Actually, the magnet field just needs to be crosswise to the rails. There is no 'center' in a magnet, just two poles of opposite polarity. It's easier to understand if you take a look at the Kadee electromagnetic uncoupler ... there's just ONE coil, forming ONE magnet, with two pole pieces, one near each rail. NO 'center' pole piece. ANY magnet with the field aligned crosswise of the rails will work, assuming it's appropriately strong. You can even place two magnets with on each side OUTSIDE the rails as long as their polarity is such as to create a crosswise field between them. One of the commercial (Rix?) uncoupling 'sticks' use this technique, albeit with the two magnets closer together than the rails.
The (non magnetic) iron Kadee trip pins will try to align to the magnetic field, thus twisting them outward from the center, and rotating the coupler knuckles 'open' in the process. Ever notice that the Kadee trip pins are not parallel to the rails when at rest? They have SOME sidewards angle built in, so that they will have a favored direction to twist toward in aligning with the magnetic field. Since the cars are facing one another, the pin on the right hand car points to the near rail, and the one on the left hand car points to the far rail. When they pas over a magnet each coupler experiences a force that tries to deflect the trip pin further in the direction it's already facing.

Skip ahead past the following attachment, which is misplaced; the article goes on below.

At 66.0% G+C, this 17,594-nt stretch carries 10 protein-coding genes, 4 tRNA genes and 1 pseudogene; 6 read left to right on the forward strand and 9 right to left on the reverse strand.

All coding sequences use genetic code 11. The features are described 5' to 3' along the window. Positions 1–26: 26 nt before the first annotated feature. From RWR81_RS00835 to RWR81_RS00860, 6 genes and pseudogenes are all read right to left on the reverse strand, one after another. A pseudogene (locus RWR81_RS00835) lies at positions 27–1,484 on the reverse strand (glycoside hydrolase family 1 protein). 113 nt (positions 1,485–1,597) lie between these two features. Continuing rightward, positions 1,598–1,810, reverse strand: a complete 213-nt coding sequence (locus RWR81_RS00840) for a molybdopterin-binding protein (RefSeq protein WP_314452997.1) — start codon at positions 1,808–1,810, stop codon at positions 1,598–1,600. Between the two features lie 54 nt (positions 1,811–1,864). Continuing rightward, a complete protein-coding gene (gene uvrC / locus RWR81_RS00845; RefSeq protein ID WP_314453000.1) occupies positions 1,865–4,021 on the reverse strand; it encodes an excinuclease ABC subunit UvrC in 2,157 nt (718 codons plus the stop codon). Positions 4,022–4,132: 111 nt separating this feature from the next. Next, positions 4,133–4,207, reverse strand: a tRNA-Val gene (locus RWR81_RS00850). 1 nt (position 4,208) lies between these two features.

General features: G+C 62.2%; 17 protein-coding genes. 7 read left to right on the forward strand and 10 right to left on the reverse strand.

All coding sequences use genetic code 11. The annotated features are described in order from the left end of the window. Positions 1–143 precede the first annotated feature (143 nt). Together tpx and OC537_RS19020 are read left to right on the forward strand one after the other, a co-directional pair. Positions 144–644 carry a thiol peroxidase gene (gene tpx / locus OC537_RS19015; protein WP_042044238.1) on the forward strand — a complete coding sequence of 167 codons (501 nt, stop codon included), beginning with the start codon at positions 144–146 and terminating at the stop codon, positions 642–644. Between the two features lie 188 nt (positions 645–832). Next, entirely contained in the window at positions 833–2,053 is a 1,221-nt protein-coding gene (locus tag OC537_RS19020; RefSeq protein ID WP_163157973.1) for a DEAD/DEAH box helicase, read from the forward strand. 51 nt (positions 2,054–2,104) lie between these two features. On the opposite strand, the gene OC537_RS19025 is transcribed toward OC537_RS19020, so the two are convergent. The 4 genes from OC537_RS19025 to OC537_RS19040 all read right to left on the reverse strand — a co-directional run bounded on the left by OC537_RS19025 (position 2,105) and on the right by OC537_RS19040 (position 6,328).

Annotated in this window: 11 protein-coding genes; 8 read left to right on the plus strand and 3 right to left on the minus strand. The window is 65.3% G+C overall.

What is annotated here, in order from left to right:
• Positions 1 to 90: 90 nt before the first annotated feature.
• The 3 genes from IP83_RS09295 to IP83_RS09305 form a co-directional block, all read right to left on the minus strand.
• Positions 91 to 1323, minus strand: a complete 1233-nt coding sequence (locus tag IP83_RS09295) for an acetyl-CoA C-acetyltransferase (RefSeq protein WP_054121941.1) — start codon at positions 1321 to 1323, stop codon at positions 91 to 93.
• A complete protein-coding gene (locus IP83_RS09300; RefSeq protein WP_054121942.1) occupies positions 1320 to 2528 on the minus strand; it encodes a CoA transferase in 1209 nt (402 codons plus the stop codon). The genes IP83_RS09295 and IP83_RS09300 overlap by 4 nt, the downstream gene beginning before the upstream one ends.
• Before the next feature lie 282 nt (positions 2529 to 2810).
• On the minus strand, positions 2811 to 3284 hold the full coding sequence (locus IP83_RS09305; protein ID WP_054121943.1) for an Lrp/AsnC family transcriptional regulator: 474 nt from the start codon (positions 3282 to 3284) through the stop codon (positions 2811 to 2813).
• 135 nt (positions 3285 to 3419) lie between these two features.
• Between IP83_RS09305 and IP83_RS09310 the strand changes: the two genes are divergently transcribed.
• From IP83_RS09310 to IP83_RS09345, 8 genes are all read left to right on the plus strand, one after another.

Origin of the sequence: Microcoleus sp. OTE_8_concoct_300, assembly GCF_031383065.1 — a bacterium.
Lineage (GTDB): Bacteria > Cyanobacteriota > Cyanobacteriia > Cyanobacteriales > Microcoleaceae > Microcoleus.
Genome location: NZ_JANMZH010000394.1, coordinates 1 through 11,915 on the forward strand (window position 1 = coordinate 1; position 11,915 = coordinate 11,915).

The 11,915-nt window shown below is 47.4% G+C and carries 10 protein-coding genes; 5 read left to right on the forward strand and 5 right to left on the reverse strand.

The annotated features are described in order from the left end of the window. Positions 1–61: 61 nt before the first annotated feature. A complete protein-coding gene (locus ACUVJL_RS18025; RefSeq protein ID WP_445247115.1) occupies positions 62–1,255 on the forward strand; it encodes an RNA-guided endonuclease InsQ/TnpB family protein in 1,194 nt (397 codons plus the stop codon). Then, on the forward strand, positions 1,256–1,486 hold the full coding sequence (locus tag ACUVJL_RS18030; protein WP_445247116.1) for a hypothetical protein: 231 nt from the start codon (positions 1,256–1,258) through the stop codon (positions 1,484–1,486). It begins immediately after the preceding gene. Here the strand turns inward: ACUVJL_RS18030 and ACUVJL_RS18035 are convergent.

This is one reason that the Kadee couplers do NOT work well on curves. Even if you offset the magnet, one car will have it's trip pin positioned more nearly parallel to the rails in a curve ... thus it gets easily 'confused' on which way to deflect. It may deflect the WRONG way, or just sit there without opening the knuckle at all ... making uncoupling difficult at best.
Dan Mitchell ==========
J> > You need to get a couple and test. The listing usually don't tell how > the polarity is. The center of the track needs to be the center line on the > magnet so that the pins will go to opposite rails. > The reason I use the center plastic piece is so each pin will go to the > nearest rail (thus uncoupling). As these magnets are very strong this force > needs to be more than the attraction force, otherwise they try and draw the > pin to the ties. > As I got these a long time ago I am thinking that the #72 (.35 x .28 x > .22) might work well also. These magnets come and go quickly at All > Electronic so the ones I experimented with I couldn't get again but I had > learned what I needed. So when a similar one was stocked I bought a bunch.
Reply to
Daniel A. Mitchell